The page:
While this is not an assumption about a model and can be considered as a natural phenomenon, the issue with multicollinearity is considered one of the common issues in regression analysis. An extensive discussion on this topic in that setting is provided in Section 15.3 of the Svetunkov (2022) textbook.
When it comes to dynamic models, the implications of a model with multicollinearity might differ from the ones in regression context. So, in this section we will focus our discussion on several aspects that might not be relevant to regression.
In the conventional ARIMA model (Chapter 8), multicollinearity is inevitable by construction because of the autocorrelations between actual values. This is why sometimes heteroskedasticity- and autocorrelation-consistent (HAC) estimators of the covariance matrix of parameters are used instead of the standard ones (see Section 15.4 of Hanck et al., 2020). They are designed to fix the issue and produce standard errors of parameters that are close to those without the problem. However, this typically does not impact the forecasting itself, because the covariance matrix of parameters typically plays no role in the generation of forecasts of ARIMA.
Furthermore, multicollinearity can be considered a serious issue in static models that are estimated using conventional estimators, such as OLS. However, when it comes to state space models, and specifically to ETS, multicollinearity might not cause as severe issues as in the case of regression. For example, it is possible to use all the values of a categorical variable (Section 10.5) and still avoid the trap of dummy variables. The values of a categorical variable, in this case, are considered as changes relative to the baseline. The classic example of this is the seasonal model, for example, ETS(A,A,A), where the seasonal components can be considered as a set of parameters for dummy variables, expanded from the seasonal categorical variable (e.g. months of year variable). If we set \(\gamma=0\), thus making the seasonality deterministic, the ETS can still be estimated even though all variable levels are used, in which case the conventional regression would be inestimable. This becomes apparent with the conventional ETS model, for example, from the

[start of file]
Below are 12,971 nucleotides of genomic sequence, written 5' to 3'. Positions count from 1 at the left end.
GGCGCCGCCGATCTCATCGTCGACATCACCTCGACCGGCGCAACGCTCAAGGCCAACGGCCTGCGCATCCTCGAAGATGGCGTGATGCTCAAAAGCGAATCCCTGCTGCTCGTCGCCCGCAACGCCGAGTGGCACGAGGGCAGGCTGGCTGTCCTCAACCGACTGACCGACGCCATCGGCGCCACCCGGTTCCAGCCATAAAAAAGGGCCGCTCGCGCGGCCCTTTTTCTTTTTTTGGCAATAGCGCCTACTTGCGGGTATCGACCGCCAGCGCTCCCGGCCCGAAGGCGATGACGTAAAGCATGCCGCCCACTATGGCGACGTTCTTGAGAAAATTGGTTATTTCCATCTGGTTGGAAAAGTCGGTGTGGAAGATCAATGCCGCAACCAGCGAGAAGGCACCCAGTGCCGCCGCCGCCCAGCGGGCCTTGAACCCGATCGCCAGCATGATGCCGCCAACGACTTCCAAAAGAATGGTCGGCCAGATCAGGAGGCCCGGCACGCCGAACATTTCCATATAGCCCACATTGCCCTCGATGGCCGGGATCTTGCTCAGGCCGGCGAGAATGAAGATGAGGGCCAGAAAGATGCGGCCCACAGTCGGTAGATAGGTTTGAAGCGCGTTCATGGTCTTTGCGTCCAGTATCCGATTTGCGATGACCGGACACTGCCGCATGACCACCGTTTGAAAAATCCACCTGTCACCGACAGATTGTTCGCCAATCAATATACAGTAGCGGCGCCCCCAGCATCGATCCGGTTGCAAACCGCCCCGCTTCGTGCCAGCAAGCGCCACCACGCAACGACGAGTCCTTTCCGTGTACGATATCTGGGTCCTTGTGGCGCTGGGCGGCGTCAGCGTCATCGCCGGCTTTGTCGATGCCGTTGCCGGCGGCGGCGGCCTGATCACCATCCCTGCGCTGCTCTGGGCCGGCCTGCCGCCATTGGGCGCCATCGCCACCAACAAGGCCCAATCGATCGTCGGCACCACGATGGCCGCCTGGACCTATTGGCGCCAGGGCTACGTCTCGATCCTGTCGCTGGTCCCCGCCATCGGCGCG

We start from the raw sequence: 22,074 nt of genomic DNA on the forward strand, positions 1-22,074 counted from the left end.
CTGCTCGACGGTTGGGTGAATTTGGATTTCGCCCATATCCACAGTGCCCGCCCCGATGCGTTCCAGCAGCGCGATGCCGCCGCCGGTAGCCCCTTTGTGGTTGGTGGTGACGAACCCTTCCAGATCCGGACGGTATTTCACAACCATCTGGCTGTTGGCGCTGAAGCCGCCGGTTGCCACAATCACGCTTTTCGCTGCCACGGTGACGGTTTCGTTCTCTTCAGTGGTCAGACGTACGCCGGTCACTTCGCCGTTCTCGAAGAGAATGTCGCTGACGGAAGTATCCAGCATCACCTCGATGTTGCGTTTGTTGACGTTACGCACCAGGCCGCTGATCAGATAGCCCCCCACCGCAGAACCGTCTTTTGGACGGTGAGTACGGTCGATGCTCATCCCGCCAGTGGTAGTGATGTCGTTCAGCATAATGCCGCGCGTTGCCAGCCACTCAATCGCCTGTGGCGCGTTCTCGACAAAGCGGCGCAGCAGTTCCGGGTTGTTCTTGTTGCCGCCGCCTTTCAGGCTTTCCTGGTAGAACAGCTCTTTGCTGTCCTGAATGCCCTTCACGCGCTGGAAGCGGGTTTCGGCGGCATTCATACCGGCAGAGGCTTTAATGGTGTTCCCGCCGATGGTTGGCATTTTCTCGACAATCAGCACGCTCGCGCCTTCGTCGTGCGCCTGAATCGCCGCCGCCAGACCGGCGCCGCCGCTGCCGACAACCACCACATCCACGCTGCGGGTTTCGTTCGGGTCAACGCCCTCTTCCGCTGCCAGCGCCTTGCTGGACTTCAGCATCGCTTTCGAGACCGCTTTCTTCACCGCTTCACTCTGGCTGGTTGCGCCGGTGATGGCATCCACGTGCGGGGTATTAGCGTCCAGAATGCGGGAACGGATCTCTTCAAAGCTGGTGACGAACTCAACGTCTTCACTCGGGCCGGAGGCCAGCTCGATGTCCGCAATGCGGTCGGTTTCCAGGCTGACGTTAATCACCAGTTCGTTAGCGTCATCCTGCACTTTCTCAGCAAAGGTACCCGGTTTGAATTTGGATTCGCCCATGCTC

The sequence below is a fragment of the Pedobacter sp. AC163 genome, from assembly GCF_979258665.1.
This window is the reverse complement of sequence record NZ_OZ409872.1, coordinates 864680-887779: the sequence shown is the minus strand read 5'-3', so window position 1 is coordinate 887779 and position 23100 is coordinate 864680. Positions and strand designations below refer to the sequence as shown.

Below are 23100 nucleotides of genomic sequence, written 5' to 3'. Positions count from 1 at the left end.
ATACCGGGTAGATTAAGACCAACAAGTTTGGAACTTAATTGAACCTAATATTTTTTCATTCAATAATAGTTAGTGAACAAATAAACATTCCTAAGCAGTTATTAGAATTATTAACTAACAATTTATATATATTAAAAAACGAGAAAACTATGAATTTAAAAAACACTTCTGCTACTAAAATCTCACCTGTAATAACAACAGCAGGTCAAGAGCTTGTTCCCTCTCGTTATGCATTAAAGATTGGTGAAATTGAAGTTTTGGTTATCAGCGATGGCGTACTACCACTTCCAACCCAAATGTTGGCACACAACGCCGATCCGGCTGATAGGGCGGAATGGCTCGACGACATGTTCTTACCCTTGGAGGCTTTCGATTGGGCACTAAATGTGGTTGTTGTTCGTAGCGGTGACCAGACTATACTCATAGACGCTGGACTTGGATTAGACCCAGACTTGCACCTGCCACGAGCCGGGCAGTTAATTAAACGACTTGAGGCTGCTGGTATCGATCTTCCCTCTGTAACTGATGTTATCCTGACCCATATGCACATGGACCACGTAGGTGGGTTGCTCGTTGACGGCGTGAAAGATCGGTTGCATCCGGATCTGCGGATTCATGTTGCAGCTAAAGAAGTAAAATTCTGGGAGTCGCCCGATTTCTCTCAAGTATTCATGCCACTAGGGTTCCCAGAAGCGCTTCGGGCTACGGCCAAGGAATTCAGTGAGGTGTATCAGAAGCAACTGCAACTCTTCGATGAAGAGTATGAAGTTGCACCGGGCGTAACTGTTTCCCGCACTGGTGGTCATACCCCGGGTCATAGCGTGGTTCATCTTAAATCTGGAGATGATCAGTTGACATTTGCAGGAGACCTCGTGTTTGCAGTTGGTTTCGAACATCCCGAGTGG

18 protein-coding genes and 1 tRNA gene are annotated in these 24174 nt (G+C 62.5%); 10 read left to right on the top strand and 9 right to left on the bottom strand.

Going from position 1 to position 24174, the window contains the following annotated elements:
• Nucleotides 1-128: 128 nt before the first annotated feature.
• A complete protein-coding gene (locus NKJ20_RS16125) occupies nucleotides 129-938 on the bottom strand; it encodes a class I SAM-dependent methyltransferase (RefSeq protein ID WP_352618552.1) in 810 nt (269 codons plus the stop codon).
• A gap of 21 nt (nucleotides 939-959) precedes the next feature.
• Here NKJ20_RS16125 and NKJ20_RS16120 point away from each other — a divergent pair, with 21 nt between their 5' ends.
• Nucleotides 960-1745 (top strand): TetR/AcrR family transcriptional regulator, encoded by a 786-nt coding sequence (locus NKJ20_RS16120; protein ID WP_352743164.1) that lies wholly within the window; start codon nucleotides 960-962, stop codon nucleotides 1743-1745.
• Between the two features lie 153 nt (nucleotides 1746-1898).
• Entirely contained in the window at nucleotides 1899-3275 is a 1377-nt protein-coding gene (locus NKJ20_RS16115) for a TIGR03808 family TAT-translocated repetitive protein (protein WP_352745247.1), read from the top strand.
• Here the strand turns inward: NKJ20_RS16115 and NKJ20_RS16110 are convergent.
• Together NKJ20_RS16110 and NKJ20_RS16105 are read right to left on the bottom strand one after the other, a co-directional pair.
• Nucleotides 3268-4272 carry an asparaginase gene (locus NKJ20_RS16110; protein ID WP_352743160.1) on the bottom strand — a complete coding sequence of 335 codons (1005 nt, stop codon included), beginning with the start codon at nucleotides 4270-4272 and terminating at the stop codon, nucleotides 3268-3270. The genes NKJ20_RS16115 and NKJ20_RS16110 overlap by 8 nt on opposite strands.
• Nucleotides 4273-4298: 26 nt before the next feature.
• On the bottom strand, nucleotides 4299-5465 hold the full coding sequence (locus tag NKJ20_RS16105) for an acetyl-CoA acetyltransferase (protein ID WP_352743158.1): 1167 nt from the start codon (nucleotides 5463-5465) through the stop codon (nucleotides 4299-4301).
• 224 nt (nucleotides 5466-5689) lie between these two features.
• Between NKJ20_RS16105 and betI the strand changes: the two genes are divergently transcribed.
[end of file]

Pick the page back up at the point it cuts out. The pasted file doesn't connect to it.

forecast package for R:
<- forecast::ets(AirPassengers, "AAA") etsModel # Calculate determination coefficients for seasonal states # These correspond to squares of multiple correlation coefficients determ(etsModel$states[,-c(1:2)])
## s1 s2 s3 s4 s5 s6 s7 s8 ## 0.9999992 0.9999992 0.9999991 0.9999991 0.9999992 0.9999992 0.9999992 0.9999991 ## s9 s10 s11 s12 ## 0.9999991 0.9999991 0.9999992 0.9999992
As we see, the states of the model are almost perfectly correlated, but still, the model works and does not have the issue that the classical linear regression would have. This is because the state-space models are constructed and estimated differently than the conventional regression (see discussion in Section 10).
Note however that this does not mean that ADAM will work easily in cases of strong multicollinearity of explanatory variables. The example above demonstrates that the issue is not necessarily as severe as in the regression context. Still, in some cases techniques for dimensionality reduction (such as Principle Components Analysis) might be required for ADAMX to work properly.